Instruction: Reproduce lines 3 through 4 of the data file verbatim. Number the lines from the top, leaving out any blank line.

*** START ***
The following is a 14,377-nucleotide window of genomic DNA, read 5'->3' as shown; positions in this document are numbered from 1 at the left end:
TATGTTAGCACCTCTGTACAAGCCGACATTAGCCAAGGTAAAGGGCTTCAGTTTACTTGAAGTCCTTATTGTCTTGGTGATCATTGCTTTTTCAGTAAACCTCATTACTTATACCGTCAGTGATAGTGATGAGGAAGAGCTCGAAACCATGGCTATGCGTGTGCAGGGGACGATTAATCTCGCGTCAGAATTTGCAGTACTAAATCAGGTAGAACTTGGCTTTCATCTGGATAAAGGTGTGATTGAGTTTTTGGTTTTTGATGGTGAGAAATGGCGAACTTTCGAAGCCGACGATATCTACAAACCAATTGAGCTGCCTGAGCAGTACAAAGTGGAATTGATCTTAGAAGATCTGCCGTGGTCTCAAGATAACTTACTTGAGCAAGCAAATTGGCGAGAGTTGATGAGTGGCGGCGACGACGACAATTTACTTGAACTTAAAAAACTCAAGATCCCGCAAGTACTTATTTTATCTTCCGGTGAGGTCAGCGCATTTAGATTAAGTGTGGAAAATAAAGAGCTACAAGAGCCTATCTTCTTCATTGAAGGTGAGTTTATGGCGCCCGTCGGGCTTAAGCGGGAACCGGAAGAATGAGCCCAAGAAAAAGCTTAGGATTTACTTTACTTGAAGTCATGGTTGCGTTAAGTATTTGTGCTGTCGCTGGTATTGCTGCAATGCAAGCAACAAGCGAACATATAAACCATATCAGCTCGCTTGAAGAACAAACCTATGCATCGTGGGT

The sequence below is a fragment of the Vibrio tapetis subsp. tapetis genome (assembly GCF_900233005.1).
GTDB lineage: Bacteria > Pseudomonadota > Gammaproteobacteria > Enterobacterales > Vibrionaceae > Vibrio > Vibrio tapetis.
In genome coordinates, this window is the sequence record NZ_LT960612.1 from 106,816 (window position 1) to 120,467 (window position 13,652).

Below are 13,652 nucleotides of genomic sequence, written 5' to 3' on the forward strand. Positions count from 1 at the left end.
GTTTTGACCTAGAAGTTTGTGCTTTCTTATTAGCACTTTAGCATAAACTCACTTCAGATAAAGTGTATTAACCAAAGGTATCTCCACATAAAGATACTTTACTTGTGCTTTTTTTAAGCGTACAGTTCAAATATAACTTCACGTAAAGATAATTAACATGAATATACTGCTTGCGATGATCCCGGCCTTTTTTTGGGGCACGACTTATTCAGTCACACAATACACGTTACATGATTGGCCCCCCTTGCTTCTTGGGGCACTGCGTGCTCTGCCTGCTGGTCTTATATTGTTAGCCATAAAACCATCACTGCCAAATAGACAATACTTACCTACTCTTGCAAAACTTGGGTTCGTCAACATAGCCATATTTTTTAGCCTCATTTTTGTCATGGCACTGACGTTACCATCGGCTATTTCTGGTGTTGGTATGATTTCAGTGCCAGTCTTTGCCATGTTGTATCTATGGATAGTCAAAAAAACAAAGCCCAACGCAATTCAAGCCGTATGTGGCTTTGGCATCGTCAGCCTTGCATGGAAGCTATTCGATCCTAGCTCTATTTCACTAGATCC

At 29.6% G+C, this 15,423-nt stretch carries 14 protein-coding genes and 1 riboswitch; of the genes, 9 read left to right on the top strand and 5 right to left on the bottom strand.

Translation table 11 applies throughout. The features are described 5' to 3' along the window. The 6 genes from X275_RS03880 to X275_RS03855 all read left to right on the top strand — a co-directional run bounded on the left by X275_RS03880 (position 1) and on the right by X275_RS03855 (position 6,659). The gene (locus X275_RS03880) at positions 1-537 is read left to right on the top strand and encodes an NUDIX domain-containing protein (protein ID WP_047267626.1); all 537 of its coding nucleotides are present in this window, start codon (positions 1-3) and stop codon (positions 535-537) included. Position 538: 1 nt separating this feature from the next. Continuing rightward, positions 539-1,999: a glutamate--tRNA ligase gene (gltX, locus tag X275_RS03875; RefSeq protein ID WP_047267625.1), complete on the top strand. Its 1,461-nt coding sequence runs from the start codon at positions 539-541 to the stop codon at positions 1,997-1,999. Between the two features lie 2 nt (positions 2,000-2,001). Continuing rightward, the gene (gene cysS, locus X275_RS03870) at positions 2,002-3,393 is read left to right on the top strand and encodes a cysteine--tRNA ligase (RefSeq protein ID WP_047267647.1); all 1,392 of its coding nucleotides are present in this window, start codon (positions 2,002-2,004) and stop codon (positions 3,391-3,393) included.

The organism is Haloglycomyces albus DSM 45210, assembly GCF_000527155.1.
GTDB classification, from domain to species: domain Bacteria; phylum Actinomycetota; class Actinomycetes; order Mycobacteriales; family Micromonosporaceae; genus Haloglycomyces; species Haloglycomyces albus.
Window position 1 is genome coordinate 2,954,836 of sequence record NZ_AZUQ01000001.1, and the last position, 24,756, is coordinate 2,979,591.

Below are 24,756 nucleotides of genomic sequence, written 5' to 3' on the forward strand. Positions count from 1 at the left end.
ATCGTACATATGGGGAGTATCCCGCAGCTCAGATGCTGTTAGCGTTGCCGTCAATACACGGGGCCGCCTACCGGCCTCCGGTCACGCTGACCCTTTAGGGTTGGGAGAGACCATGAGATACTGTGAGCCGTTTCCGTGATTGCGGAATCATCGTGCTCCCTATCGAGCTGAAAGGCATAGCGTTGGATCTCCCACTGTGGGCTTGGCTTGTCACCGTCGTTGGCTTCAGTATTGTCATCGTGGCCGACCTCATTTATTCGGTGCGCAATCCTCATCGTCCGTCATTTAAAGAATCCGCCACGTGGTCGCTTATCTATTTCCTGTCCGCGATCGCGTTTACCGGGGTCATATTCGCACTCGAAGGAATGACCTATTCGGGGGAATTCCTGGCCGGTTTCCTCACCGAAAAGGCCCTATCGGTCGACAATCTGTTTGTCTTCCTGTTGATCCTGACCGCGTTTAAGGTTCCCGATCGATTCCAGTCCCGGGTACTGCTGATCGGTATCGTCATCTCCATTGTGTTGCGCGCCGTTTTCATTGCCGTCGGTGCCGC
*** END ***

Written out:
The sequence below is a fragment of the Vibrio tapetis subsp. tapetis genome (assembly GCF_900233005.1).
GTDB lineage: Bacteria > Pseudomonadota > Gammaproteobacteria > Enterobacterales > Vibrionaceae > Vibrio > Vibrio tapetis.